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From the Military to being a Civilian: Eliminating Black and White Thinking
Over the past 12 years, more than 2.6 million veterans have returned home from service. With these men and women returning to their lives after the experience of military life, how can we, as mental health professionals, help them adjust to civilian life?
Soldiers vs. Warriors
In writing this course, there appears to be an awkwardness in the terminology. If we use the term Soldier, traditionally that can refer to those serving in the Army, thus, excluding the other military branches. The most commonly used generic term for those having served in the military is warriors. Thus at times we will use the following words to mean all of those that served in the military: soldier, warrior, or soldier/warrior.
In the first portion of this course, we will discuss the transition from soldier to civilian. In the second portion of the course, we will focus on EMDR.
In this section, we will begin with the discussion about how your client can eliminate their black and white thinking and helping them decide what to share with their loved ones.
Sharing Experience- Eliminating Black and White Thinking:
Kyle, age 32, was a Guardsman who served in the transportation unit and went on multiple convoys, and he explained that he was constantly under threat of fire and bombings. He explained hesitantly, "The memories and flashbacks were so horrible and immediate, I would freeze with fright every time they came. It was exactly like it was happening all over again, only. this time, it was evidently coming from inside my own head- although you couldn’t convince me while it was happening."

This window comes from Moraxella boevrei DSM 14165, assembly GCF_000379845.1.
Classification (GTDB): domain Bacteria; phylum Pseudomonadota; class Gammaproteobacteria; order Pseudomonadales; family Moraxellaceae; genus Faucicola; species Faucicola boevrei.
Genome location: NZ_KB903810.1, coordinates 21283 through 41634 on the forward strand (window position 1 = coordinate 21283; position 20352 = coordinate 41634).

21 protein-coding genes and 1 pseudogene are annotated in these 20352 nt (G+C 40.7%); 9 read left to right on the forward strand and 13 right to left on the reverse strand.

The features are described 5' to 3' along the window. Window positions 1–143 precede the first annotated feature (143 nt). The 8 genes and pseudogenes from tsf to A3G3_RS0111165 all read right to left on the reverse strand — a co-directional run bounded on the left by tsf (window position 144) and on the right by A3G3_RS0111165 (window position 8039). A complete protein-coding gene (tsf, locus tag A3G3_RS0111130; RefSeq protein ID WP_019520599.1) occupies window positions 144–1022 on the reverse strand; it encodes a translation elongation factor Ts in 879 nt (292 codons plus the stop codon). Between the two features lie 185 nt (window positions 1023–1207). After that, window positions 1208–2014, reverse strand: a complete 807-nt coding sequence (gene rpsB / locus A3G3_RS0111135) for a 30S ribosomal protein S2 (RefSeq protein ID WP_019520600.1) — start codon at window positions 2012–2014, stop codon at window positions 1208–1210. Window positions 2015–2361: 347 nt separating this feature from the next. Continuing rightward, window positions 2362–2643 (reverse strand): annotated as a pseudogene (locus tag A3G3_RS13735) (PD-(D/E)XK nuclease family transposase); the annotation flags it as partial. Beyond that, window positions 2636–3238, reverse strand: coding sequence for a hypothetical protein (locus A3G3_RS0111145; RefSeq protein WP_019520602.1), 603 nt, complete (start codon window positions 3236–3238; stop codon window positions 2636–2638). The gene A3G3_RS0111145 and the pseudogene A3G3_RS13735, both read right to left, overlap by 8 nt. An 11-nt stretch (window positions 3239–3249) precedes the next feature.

Kyle came to me when he began feeling concerned after returning home. He stated, "Since I didn’t know how to fit back in with my family and friends, I felt useless and out of place. I am having a hard time adjusting to civilian life and going back to the way things were."
When veteran clients are adjusting to civilian life I have found it helpful to discuss how black-and-white thinking can be unhelpful when trying to talk with loved ones about their experience. I stated to Kyle "For one thing, you may feel as if you have to tell your family and friends all or nothing about your experience. Because the risk of sharing everything is so great, it would make sense with all or nothing thinking to not share anything. Secondly, you may think that only veterans would be able to understand what you went through and nobody else."
I then shared with Kyle how he can set the stage for sharing his experience through the following six steps:
1. Before going into your experience ask loved ones to describe what it was like during the time while you were away
2. Choose people with whom to share who you know you can trust and who are likely to understand.
3. Talk with them when you have enough time for the conversation and when you won’t be distracted.
4. Share with your loved one how you would like them to respond before you begin. For example, Katie requested that her family only listen and not interrupt her.
5. Avoid using black-or-white thinking and share only what you feel comfortable sharing. You don’t have to go chronologically and you don’t have to share only the bad or only the good parts of your experience.
6. Make time for a cool down to deescalate the conversation before going back to your daily routine. I stated to Kyle, "in other words, instead of rushing off to the movies, immediately leaving to visit a friend, when you have said everything you wish to say at this time, you might shift the conversation to something neutral and in the present. Thus this makes a transition between the discussion of the war experience and everyday life."
We will now transition to discussing how your client can decide what to share with their loved ones about their combat experience.
Deciding What to Share: